And, to think I was worried about the food. 24/7, the market at Gothia Towers Hotel, had chips that were made for the record books. As you can see, our first dinner was FABULOUS. YUM!
Monday, October 5
Time to check on the booth!
Things were looking good, and all of the boxes got unpacked quickly…not a bad way to start a “show week”.
We had a fabulous dinner with great clients, and then headed up to Heaven…
…that’s really what this place is called. It became the “stomping grounds” for the week rather quickly.
Expo Day 1 - Tuesday, October 6
The Expo begins!!!
IAAPA President & CEO, Paul Noland addressing the crowd at the Opening Ceremony
The IAAPA Officers cut the ribbon to officially open the show floor.
Liseberg really threw out all the stops….beautiful EAS ice sculpture!
Nobody tell my husband, but I have a serious crush on this bunny…killer dance moves!
I lost my voice for the remainder of the week due to the Haunted House. Or, was it because of
Helix, Mack Rides' new coaster?! As you can see, it was a great ride.
The night ended with a bang...
Expo Day 2 - Wednesday, October 7
Day 2 began with the IAAPA Leadership Breakfast
Keynote Speaker: ABBA-singer, Björn Ulvaeus
Owner/CEO, Keith James addressed Intellectual Property during the TEA Presentation
Keith with Ray Hole (RHA) and David Camp (D&J International Consulting)
After the floor closed for the day, it was time to support my fellow Young Professional sub-committee member Ash Smart (Harbour Park) as he hosted the Young Professionals Forum at Liseberg.
Ash with Paul Noland (IAAPA CEO/President), Gerardo Arteaga (IAAPA Chairman), John McReynolds (IAAPA First Vice Chair), Greg Hale (IAAPA Second Vice Chair), and Henk Salemi (IAAPA Treasurer)
I met the rest of the JRA crew at the TEA Party as it ended. We decided to split in a few different directions…
I think Patti (Mom) may have been a little tired of fish.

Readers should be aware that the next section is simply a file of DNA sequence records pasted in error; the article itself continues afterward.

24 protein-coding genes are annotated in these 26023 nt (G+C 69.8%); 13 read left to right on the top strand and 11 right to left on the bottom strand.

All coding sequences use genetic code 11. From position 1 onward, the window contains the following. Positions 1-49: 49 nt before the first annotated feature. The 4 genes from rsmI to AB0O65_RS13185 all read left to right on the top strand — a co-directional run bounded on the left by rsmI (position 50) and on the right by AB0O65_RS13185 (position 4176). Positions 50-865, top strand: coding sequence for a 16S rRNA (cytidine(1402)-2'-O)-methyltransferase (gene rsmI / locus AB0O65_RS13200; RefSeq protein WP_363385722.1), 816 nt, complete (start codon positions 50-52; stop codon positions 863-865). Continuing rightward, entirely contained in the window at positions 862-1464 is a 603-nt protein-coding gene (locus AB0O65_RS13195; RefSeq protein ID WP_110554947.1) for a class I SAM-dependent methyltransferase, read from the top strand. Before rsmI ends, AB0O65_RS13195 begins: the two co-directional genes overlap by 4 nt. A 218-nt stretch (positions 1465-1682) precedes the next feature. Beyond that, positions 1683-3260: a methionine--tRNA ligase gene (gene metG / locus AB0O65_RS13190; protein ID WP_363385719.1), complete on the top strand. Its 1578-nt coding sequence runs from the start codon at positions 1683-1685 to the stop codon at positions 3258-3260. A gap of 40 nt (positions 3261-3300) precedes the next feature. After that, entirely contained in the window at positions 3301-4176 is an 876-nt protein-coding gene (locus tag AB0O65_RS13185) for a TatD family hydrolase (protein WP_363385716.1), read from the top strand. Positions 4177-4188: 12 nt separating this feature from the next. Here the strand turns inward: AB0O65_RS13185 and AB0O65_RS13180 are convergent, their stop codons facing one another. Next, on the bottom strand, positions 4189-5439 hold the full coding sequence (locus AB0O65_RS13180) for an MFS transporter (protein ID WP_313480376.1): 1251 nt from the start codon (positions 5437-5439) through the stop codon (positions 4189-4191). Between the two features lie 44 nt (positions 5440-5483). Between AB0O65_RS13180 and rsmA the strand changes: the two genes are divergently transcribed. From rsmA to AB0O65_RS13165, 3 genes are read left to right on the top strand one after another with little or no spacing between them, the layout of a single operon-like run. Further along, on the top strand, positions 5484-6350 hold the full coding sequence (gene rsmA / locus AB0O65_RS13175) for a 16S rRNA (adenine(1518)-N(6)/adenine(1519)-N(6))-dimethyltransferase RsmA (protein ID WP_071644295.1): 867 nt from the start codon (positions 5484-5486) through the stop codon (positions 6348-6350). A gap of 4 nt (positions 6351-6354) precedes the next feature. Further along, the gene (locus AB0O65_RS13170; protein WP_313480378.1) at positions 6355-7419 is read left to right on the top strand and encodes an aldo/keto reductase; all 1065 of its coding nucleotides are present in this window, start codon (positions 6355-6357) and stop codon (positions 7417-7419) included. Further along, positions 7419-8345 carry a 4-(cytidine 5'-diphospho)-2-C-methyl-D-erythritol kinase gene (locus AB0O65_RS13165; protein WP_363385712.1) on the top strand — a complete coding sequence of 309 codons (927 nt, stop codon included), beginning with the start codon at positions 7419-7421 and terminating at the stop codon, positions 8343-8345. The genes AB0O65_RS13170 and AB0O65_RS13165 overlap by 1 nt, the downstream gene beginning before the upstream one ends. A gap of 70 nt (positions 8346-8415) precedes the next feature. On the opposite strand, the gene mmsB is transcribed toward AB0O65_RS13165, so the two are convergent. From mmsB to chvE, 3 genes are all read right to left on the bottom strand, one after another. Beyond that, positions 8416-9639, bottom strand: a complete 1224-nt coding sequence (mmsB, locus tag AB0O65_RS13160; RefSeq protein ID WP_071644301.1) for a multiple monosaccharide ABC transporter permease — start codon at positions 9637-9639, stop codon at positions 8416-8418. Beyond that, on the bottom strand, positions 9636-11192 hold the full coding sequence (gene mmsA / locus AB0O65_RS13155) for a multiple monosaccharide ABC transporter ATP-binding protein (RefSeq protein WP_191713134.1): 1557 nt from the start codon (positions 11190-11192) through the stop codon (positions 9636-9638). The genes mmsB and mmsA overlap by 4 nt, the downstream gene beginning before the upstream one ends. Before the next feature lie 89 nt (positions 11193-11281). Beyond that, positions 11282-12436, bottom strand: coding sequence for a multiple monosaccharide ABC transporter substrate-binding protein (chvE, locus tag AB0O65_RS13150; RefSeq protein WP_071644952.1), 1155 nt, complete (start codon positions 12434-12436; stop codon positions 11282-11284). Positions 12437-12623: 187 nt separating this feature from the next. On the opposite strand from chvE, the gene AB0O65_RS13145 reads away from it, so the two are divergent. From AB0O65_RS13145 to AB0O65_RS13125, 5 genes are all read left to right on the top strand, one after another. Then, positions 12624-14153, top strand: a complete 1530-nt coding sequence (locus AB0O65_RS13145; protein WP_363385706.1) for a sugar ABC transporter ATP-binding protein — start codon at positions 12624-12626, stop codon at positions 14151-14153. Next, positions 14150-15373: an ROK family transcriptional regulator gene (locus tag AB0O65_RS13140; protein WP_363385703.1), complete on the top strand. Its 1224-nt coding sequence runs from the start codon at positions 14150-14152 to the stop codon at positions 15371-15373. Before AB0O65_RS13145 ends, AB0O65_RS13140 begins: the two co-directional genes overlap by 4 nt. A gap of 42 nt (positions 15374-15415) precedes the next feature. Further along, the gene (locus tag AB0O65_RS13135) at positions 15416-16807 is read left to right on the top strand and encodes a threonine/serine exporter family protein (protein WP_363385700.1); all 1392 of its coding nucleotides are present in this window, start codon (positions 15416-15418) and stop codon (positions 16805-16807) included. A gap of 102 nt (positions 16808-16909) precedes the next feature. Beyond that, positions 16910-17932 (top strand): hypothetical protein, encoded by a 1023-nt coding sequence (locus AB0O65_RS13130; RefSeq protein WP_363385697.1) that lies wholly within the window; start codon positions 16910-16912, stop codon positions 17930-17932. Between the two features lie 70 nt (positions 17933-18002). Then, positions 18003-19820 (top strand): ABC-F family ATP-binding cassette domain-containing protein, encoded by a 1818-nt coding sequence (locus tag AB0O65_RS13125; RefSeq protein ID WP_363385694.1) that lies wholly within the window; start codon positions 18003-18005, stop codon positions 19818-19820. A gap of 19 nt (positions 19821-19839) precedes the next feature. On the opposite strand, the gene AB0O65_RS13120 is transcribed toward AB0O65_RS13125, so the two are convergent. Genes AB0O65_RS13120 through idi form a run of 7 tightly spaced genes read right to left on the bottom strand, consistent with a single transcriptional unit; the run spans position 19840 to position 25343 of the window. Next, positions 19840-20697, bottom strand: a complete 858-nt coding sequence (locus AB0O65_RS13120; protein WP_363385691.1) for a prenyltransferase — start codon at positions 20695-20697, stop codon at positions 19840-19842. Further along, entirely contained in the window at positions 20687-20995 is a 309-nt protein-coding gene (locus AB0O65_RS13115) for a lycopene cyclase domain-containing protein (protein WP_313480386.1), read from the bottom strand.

Tyrolen was an unbelievable band that ended with an unforgettable encore for us!
Have I mentioned that this is not only a family oriented business, but a family oriented industry as well??
The James’ (and Hausfeld) of the JRA Team, with The Woods’ (and Weaver) of Sally Corp.
I have to admit, I think that this one suits our personalities better though…
Made sure to end the evening with the birthday boy…Shawn McCoy (JRA’s Vice President, Marketing & Business Development).
Day 3…Final Day of the Expo - Thursday, October 8
The JRA crew was ready…even though our stash of Natalie’s treats was finished.
Keith and his dear friend, and former IAAPA Chairman, Bob Rippy (Jungle Rapids Family Fun Park).
Apparently it wasn’t a day for flats…
My bodyguards from the UK; Edward Pawley (Simex-Iwerks) and Patrick Lamb (Severn Lamb).
I flew my sister-in-law, Courtney Hausfeld, over for a long weekend, and she got to Gothenburg that morning. Just in time to see the crazy/fun world I get to work in.
The JRA crew always likes to end a show with a good meal since we rarely have a “sit-down” dinner. After an excellent Italian dinner (suggestion courtesy of the guys from S&S), Court and I accompanied our dinner guest, Nathan Jones (Vekoma Rides) to watch the Toronto Blue Jays in the Playoffs with some of his fellow Canucks.
Not a great picture, but we’re still holding out for your Jays!!!
Friday, October 9
We spent the day exploring the city on foot…what a great place!
One of our favorite pastimes…exploring a shopping district! Haga, we like you…